Sometimes you’ve got to put time in to get time out. I’ve found that spending at least 10 minutes of intentional one-on-one time with my daughter right before rest time really helps to fill her bucket for independent play later on. We stick to activities that are calming and have a clear end point like reading a book, coloring, or doing a small puzzle together. It makes such a big difference when your child goes into quiet time feeling connected and secure rather than yearning for attention!
Start small and work your way up
My four-year-old has about 2 hours of quiet time each day that lines up with the baby’s afternoon nap. It’s glorious but we definitely had to work up to this. Start with a shorter amount of time that is attainable for your child then gradually work your way up as their independence grows. Consider your little one’s age and ability to entertain themselves during the day— a child that plays well on their own might begin with 30 minutes of quiet time while the starting point for a toddler might be as little as 10 minutes.
Initially, it might also help to break up quiet time into smaller chunks by offering a new activity at the halfway point; for example, a 30 minute quiet time might look like 15 minutes of reading followed by a check-in to let them know they are doing great and offering a bin of blocks to build for another 15 minutes. Try to keep the interaction short, praise the progress your child has already made, and slowly increase the interval between check-ins.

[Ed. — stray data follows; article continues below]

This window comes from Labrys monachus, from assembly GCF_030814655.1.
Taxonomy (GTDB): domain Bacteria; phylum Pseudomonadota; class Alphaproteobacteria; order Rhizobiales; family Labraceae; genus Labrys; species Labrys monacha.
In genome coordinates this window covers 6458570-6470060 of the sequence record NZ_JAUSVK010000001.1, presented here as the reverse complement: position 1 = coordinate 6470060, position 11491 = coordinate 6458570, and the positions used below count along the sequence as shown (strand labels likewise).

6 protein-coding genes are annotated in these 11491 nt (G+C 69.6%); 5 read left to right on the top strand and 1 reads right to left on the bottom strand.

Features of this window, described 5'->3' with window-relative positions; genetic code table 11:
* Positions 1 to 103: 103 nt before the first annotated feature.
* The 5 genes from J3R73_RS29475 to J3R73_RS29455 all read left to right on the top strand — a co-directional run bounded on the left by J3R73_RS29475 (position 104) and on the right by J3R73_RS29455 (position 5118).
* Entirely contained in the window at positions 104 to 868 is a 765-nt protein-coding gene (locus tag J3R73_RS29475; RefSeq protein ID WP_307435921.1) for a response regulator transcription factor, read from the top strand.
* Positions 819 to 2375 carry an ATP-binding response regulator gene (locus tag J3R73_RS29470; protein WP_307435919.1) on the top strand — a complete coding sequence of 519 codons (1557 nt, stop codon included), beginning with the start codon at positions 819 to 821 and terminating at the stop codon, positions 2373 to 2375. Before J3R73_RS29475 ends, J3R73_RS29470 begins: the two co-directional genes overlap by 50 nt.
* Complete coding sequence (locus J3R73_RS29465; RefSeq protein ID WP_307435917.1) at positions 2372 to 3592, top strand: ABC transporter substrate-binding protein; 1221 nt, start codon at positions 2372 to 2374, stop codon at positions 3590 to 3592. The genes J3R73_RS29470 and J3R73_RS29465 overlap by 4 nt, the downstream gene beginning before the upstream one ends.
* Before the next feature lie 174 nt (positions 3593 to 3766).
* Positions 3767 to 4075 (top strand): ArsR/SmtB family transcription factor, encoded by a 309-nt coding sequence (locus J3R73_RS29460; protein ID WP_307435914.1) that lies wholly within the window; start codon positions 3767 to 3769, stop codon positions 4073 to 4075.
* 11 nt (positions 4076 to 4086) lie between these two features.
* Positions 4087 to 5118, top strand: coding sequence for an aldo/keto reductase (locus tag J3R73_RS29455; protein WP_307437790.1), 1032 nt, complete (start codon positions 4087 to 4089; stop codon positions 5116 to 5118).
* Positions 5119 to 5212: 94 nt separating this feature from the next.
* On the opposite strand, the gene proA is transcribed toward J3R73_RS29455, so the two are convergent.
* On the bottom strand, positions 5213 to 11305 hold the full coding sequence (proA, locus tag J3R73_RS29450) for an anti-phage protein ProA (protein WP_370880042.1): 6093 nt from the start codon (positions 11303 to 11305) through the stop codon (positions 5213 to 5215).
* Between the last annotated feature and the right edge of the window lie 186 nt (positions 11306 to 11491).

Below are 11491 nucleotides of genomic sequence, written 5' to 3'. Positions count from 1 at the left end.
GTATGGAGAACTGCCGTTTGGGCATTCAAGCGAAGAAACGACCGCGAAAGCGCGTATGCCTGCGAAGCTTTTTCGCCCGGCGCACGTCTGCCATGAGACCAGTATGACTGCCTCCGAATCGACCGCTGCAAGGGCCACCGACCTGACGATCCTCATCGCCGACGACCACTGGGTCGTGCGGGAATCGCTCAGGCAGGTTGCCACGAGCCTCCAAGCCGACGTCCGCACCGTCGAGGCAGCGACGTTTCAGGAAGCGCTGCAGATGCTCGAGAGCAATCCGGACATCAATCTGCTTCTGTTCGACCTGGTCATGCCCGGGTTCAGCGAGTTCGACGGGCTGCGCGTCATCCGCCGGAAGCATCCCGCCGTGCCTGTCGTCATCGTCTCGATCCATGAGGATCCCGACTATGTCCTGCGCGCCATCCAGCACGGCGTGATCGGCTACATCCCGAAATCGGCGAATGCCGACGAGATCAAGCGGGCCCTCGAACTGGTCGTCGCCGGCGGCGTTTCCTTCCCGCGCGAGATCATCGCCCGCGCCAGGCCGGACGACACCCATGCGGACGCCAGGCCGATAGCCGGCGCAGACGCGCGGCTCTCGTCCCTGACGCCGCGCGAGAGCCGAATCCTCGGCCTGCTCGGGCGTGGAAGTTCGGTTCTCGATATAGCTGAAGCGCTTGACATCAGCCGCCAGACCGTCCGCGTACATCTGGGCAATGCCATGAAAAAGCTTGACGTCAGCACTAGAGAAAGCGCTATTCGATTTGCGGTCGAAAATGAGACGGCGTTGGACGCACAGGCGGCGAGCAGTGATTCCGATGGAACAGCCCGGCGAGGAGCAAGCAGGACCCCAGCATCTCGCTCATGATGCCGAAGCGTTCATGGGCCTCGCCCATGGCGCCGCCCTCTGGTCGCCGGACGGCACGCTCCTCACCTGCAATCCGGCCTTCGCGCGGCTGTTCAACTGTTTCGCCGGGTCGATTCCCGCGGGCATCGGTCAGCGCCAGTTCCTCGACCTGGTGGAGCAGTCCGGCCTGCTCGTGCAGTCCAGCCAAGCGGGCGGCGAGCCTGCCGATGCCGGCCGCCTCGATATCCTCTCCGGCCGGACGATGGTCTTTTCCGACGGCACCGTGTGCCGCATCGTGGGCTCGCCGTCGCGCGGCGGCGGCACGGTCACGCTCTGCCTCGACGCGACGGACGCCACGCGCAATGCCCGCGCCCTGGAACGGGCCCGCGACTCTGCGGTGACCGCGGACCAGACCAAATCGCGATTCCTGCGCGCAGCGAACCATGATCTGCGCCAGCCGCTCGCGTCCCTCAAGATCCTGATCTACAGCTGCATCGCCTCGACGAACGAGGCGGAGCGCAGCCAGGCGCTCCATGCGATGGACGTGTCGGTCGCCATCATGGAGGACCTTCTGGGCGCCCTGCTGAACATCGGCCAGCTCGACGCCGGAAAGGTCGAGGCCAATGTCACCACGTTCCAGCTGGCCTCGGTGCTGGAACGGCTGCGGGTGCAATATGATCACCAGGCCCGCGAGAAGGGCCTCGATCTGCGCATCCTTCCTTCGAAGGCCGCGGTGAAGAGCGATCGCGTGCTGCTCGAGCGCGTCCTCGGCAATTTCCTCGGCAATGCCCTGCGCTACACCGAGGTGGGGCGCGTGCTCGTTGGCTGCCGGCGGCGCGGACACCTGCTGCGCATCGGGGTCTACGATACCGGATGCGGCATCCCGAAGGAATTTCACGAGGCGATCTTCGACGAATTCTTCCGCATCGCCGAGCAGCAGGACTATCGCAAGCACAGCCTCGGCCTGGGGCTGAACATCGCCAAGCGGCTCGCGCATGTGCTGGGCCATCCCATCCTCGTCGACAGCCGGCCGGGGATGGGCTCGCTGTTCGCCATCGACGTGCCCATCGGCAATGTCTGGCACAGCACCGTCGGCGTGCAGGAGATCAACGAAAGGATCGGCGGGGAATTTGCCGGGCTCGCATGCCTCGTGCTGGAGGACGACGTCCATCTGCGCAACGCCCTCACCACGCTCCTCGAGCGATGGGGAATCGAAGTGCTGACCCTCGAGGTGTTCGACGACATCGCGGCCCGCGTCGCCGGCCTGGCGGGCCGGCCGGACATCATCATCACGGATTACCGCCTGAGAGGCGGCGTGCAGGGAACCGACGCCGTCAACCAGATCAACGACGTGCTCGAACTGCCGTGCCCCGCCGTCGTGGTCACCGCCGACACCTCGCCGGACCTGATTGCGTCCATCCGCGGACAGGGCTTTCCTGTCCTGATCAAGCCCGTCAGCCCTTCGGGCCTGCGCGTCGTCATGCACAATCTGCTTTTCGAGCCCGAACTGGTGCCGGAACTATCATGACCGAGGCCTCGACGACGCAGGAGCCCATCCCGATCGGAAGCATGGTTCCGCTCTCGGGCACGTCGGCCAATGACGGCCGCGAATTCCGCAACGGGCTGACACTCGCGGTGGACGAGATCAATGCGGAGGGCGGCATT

Use a visual timer
An ok-to-wake clock has been a game changer for us in establishing our bedtime and rest routines. Little kids struggle with the concept of time and not knowing when quiet time will end can make them feel anxious. An alarm clock that lights up in different colors to cue when quiet time begins and ends helps put to rest the inevitable question, When is quiet time done?
Using a visual timer or alarm clock also relieves you from being the sole enforcer of how long the quiet time will last (it’s the clock that says when it’s ok to come out!) and avoid power struggles. For kids who like knowing how much time is left, a timer like this one that shows a visual countdown can provide that extra reassurance that time is progressing.
Let them know what to expect and be consistent
When you start transitioning your toddler or preschooler from nap time to quiet time, set some ground rules so they know what to expect. Keep it simple— let them know where they will spend quiet time and give a few specific do’s and don’ts. The 3 basic rules for quiet time in our family are: